So what has attracted so many new players to this segment? A look at the revenues and cost estimates of the industry will tell us that this business may have better margins than the software services business also. Average billing rates for a typical call centre works out to be in the region of US$ 12-14 per hour (Rs 588-686). These hourly billing rates are much lower than what is prevalent in other countries. For example billing rates in the US for call centre services are nearly US$ 76 per hour while in Australia they are nearly US$ 36 per hour. The average employee cost on the other hand works out to be nearly US$ 200 per month, which works out to nearly US$ 1 per hour assuming an 8-hour shift.

    The other major cost head is the communication costs. If we assume that as a percentage of total revenues, the communication costs in this industry are twice as that much in the software services industry, we are looking at communication costs between US$ 3-4 per hour per employee. Our talks with the managements’ of at least two leading call centre service providers indicate that the operating margins in this business can be anywhere in the region between 35-40%. On the net levels also margins may be in the region of 15-20 %. These numbers have attracted a lot of domestic players to this market.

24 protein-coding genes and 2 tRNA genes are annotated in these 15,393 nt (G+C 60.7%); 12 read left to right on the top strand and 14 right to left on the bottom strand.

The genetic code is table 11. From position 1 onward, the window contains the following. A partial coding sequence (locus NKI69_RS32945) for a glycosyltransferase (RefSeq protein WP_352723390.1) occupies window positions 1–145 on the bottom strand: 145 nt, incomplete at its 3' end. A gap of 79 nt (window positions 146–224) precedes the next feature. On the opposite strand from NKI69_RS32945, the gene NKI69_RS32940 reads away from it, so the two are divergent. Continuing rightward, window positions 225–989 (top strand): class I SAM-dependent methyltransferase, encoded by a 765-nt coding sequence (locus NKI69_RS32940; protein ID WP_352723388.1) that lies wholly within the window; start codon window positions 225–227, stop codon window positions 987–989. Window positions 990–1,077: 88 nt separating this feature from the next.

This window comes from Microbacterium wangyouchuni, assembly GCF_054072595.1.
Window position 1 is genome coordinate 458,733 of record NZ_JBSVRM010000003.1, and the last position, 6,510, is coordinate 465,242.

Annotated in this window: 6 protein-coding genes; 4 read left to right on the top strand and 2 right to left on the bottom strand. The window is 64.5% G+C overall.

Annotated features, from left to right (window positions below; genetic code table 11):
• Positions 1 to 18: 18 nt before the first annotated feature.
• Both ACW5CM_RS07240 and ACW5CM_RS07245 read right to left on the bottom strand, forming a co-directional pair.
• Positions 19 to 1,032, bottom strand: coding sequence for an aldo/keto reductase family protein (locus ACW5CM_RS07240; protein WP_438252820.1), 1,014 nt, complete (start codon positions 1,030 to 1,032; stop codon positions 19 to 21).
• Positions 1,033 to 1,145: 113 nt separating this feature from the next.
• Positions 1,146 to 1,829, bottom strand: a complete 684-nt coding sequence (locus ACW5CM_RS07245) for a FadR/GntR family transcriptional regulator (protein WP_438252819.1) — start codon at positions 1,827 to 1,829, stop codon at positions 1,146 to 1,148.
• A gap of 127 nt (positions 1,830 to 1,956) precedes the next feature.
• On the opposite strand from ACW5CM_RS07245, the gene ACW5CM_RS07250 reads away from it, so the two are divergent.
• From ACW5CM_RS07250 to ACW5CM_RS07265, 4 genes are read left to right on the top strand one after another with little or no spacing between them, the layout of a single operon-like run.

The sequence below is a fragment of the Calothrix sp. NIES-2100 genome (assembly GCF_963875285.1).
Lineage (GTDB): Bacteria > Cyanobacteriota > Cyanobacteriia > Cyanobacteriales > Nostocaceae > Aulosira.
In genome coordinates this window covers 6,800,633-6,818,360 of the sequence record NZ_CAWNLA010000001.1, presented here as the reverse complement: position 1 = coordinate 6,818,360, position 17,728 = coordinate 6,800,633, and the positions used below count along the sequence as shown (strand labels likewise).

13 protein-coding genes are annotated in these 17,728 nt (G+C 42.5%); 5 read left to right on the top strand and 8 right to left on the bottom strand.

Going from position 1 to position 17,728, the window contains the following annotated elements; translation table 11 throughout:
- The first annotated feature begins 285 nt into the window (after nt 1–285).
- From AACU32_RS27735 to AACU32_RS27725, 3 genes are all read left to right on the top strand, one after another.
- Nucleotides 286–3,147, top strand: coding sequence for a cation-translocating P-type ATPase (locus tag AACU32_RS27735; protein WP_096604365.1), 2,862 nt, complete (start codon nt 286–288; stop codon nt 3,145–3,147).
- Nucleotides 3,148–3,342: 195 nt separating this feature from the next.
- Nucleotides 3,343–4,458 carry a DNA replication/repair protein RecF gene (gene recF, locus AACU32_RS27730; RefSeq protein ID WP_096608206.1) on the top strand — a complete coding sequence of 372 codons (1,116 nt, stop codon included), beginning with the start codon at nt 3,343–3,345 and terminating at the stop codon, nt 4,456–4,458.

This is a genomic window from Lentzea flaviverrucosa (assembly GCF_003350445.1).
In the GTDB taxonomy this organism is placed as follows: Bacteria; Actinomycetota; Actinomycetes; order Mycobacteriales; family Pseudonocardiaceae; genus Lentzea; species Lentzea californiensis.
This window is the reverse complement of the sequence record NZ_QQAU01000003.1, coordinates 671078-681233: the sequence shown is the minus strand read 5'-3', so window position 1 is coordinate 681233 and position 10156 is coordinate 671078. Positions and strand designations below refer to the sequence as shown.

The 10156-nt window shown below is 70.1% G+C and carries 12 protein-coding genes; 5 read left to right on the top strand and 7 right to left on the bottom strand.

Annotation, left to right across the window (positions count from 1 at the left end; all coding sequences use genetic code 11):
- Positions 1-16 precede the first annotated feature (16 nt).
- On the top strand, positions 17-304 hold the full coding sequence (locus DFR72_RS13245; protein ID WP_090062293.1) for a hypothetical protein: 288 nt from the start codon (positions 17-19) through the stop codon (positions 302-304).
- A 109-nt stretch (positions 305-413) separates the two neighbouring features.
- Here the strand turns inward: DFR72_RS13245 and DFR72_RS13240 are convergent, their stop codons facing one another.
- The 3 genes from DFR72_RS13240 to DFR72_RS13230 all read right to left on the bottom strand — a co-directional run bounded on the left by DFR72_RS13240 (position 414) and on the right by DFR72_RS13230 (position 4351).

Apart from the high level of competition, high bargaining power of customers is another feature of this industry. The bargaining power of customers is very high due to the fact that most of the customers in this industry are large corporations. For example, a typical call centre operation is a customer support centre for a credit card operation. This is a call centre with which most of the credit card holders are familiar. In such kind of an arrangement the customer is usually a large bank or a credit card company who has the upper hand as far as billing rates are concerned, as the call centre is usually a small player in the market.